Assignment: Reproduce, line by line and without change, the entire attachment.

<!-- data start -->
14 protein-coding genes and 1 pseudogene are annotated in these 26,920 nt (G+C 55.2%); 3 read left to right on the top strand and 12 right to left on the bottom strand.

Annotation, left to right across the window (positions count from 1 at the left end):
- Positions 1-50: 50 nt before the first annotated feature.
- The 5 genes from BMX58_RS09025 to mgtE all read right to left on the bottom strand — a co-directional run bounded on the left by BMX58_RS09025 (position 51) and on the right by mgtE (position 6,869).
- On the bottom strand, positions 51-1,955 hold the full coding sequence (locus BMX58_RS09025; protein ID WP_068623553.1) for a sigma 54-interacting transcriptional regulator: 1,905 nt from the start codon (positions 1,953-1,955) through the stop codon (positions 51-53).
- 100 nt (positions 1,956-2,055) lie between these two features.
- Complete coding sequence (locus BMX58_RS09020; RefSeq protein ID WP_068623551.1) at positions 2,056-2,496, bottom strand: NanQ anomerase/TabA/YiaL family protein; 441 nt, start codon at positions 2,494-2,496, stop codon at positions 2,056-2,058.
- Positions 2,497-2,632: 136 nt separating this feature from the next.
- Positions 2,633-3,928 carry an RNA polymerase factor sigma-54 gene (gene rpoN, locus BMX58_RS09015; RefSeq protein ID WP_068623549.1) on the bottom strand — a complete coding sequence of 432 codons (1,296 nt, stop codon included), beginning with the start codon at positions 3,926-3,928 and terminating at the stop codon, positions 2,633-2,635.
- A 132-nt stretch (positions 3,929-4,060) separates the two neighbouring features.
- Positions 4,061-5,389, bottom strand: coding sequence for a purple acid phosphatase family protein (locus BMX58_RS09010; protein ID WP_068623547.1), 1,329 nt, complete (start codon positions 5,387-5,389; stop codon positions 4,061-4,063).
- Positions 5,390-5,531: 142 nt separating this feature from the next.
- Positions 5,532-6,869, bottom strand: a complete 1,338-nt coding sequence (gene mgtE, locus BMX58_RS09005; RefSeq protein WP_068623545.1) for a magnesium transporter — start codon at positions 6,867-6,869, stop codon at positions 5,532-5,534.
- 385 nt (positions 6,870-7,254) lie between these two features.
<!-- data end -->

14 protein-coding genes and 1 pseudogene are annotated in these 26,920 nt (G+C 55.2%); 3 read left to right on the top strand and 12 right to left on the bottom strand.

Annotation, left to right across the window (positions count from 1 at the left end):
- Positions 1-50: 50 nt before the first annotated feature.
- The 5 genes from BMX58_RS09025 to mgtE all read right to left on the bottom strand — a co-directional run bounded on the left by BMX58_RS09025 (position 51) and on the right by mgtE (position 6,869).
- On the bottom strand, positions 51-1,955 hold the full coding sequence (locus BMX58_RS09025; protein ID WP_068623553.1) for a sigma 54-interacting transcriptional regulator: 1,905 nt from the start codon (positions 1,953-1,955) through the stop codon (positions 51-53).
- 100 nt (positions 1,956-2,055) lie between these two features.
- Complete coding sequence (locus BMX58_RS09020; RefSeq protein ID WP_068623551.1) at positions 2,056-2,496, bottom strand: NanQ anomerase/TabA/YiaL family protein; 441 nt, start codon at positions 2,494-2,496, stop codon at positions 2,056-2,058.
- Positions 2,497-2,632: 136 nt separating this feature from the next.
- Positions 2,633-3,928 carry an RNA polymerase factor sigma-54 gene (gene rpoN, locus BMX58_RS09015; RefSeq protein ID WP_068623549.1) on the bottom strand — a complete coding sequence of 432 codons (1,296 nt, stop codon included), beginning with the start codon at positions 3,926-3,928 and terminating at the stop codon, positions 2,633-2,635.
- A 132-nt stretch (positions 3,929-4,060) separates the two neighbouring features.
- Positions 4,061-5,389, bottom strand: coding sequence for a purple acid phosphatase family protein (locus BMX58_RS09010; protein ID WP_068623547.1), 1,329 nt, complete (start codon positions 5,387-5,389; stop codon positions 4,061-4,063).
- Positions 5,390-5,531: 142 nt separating this feature from the next.
- Positions 5,532-6,869, bottom strand: a complete 1,338-nt coding sequence (gene mgtE, locus BMX58_RS09005; RefSeq protein WP_068623545.1) for a magnesium transporter — start codon at positions 6,867-6,869, stop codon at positions 5,532-5,534.
- 385 nt (positions 6,870-7,254) lie between these two features.